For example, a person might allege denial of a promotion based on discrimination, and a lawsuit might be successful. The plaintiff would then receive the difference in pay between the two positions. This could include bonuses and stock options in addition to salary.

Data on wage discrimination

Most of the wage discrimination claims that are based on gender are filed by women. However, workers in California should also know that the some cases are filed by men. This is according to published and unpublished charge filing data from the Equal Employment Opportunity Commission.

There are federal laws that prohibit employment discrimination and are the basis for which wage discrimination charges are filed. Most of the charges are filed under Title VII of the Civil Rights Act of 1964. Individuals can file claims that allege wage discrimination based on religion, race, national origin and gender. Wage discrimination charges based on one's gender are filed under the Equal Pay Act as well. Almost 20 percent of wage discrimination charges pertain to age-related wage discrimination. A smaller percentage of charges claim wage discrimination based on one's disability.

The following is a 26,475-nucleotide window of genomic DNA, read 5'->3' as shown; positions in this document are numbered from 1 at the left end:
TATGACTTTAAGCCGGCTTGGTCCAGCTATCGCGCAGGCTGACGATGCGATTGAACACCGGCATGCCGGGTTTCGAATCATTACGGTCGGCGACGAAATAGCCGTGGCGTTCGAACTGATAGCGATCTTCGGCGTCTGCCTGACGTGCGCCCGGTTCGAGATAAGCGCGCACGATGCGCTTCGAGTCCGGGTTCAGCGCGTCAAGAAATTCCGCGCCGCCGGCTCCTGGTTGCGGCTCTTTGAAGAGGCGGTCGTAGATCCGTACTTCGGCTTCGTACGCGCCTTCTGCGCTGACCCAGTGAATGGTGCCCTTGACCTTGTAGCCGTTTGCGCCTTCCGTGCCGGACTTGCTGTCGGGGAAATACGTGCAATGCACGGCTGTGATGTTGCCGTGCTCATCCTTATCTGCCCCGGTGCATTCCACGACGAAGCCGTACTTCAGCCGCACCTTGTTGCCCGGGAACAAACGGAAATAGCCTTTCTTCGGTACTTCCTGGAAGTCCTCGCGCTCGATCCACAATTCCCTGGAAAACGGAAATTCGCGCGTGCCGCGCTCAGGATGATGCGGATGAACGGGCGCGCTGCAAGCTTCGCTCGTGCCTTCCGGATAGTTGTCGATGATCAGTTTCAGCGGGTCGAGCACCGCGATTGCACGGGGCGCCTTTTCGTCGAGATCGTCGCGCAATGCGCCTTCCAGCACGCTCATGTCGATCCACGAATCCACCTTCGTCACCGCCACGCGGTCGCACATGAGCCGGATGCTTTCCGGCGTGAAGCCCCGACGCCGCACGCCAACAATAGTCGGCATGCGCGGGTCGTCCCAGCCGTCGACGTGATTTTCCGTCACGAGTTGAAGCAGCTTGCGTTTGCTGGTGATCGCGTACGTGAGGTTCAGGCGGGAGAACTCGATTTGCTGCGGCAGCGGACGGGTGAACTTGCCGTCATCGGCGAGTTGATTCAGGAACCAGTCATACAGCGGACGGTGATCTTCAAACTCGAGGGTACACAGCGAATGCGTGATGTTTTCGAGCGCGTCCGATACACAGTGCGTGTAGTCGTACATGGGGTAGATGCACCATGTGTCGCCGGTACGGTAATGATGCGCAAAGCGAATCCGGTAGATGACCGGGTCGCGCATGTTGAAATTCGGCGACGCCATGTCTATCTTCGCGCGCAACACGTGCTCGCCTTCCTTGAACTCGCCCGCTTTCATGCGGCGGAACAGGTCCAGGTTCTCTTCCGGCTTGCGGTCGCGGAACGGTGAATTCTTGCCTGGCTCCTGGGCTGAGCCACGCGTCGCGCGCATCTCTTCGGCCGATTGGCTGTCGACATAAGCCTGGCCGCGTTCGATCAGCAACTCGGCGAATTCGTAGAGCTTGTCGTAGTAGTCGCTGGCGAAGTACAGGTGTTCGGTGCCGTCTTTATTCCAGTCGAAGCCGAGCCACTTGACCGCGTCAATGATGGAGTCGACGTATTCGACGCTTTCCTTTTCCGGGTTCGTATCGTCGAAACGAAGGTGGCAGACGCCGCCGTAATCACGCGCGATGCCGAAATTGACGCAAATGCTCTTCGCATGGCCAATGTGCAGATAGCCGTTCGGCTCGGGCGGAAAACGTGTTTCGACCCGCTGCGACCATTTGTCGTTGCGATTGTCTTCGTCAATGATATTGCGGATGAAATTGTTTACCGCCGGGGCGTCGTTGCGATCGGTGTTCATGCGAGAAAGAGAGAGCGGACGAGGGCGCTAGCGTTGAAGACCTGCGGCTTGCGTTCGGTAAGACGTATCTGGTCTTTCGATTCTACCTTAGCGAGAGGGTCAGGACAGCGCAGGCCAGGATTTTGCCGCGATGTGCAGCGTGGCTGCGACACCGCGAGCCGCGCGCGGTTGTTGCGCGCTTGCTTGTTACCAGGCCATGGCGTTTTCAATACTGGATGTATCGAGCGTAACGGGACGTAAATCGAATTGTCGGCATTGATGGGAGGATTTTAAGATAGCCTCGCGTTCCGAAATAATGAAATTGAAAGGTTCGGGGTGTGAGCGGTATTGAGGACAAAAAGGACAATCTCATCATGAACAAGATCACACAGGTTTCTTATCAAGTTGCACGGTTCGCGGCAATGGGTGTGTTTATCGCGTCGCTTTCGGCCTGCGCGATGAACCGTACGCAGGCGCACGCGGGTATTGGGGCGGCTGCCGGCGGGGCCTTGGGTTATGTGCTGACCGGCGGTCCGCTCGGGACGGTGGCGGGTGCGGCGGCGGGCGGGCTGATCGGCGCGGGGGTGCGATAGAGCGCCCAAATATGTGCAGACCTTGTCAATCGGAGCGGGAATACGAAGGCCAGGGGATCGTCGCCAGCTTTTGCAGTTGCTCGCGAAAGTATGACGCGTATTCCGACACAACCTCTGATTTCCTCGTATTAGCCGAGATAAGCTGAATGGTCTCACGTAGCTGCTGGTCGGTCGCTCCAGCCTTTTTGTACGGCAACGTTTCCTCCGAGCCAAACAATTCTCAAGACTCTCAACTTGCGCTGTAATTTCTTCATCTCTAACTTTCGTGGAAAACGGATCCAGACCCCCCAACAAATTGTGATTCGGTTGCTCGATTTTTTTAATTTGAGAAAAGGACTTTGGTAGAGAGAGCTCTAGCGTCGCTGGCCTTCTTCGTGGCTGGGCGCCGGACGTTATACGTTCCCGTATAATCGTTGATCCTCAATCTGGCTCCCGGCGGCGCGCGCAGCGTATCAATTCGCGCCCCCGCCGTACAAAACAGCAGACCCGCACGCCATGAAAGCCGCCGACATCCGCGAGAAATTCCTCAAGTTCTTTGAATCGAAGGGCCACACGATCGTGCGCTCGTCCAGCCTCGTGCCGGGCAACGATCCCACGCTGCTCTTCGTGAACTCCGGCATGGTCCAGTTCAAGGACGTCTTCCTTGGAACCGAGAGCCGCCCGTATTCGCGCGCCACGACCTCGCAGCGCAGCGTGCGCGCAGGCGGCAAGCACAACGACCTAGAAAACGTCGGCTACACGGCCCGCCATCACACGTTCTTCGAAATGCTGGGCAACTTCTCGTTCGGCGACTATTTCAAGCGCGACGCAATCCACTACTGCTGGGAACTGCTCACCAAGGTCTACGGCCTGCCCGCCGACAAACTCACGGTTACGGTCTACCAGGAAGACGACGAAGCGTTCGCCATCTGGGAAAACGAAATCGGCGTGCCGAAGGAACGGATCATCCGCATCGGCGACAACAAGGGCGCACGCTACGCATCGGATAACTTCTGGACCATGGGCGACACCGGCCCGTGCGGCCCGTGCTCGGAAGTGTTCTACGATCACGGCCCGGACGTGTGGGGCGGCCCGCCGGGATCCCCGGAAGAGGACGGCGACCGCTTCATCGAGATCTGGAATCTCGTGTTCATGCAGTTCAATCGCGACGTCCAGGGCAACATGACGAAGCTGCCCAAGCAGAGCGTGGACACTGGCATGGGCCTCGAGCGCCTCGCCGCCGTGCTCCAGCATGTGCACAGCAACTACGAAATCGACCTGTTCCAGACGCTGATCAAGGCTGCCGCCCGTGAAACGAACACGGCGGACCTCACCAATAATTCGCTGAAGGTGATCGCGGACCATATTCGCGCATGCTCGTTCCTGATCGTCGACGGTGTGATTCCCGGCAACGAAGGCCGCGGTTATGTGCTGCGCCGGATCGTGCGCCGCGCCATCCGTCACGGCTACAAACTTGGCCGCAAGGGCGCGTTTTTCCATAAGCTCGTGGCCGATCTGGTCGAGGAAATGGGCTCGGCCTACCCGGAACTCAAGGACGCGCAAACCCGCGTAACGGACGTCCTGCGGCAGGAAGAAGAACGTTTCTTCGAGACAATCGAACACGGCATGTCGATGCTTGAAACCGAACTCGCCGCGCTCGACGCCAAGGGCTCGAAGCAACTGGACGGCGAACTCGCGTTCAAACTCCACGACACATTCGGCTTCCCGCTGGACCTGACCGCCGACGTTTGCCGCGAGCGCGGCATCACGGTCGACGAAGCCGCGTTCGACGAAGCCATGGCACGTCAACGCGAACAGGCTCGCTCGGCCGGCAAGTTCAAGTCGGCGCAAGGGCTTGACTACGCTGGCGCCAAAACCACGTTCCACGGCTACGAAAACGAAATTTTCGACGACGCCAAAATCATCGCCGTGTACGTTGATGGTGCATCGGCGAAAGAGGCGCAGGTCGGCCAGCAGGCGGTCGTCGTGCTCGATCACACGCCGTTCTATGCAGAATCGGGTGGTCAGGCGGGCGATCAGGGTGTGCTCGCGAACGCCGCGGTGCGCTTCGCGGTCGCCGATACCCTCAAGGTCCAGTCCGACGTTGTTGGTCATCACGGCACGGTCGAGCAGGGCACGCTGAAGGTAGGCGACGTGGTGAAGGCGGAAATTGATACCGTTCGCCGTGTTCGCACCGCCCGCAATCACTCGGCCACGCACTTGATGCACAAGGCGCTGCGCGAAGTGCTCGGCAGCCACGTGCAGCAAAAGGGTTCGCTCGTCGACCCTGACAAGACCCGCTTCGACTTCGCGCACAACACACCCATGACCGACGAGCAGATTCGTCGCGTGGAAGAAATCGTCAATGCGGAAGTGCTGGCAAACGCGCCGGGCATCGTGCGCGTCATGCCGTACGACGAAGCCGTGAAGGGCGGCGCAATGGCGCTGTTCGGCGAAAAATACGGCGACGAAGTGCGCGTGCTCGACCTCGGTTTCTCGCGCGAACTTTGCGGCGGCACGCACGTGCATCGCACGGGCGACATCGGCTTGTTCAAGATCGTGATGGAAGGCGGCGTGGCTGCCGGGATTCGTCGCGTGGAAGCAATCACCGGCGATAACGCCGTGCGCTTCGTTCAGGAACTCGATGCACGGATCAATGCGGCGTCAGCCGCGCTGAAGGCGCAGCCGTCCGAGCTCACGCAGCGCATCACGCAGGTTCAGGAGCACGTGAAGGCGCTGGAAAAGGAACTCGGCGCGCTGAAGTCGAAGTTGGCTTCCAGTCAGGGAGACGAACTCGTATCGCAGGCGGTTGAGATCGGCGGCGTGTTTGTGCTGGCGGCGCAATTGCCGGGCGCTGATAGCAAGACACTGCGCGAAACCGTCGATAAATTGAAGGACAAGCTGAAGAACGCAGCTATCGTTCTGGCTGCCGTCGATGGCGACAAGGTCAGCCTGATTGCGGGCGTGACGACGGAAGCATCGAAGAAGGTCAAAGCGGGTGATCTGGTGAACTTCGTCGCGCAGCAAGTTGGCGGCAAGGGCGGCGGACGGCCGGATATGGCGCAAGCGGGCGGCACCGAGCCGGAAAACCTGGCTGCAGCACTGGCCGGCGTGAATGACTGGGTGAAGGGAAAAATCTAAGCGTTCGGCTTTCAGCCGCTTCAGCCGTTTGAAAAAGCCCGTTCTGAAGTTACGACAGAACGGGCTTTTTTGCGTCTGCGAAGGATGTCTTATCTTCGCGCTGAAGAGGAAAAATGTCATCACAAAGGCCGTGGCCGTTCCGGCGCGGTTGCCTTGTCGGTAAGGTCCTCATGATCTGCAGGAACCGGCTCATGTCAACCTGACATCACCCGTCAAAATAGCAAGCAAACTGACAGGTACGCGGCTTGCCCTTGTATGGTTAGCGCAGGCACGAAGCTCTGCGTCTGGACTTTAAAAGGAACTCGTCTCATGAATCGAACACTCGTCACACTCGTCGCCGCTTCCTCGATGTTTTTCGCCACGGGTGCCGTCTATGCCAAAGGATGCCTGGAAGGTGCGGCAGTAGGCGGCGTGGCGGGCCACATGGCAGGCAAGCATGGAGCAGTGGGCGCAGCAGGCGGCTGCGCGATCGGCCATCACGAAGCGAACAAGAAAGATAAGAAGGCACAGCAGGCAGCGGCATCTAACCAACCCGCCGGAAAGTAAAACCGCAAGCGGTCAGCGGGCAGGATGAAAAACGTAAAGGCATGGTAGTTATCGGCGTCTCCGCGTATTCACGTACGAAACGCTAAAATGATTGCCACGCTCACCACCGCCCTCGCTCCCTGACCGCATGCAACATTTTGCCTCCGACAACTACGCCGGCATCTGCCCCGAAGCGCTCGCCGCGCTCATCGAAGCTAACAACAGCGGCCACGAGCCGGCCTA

Executives often lack protection from discrimination

Workplace discrimination suits face legal hurdles when the plaintiff is a high-level executive or a partner at a California firm. To qualify for protection from discrimination under Title VII of the 1964 Civil Rights Act, a person must be an employee instead of an employer. For people who hold positions of authority and power, the law might classify them as employers.

People at this level typically present complaints based on age discrimination, harassment or continually being denied promotions. A case decided by the Supreme Court of the United States in 2003 established a test to determine whether a person is an employee or employer.

Settlement reaffirms civil rights law protects immigrants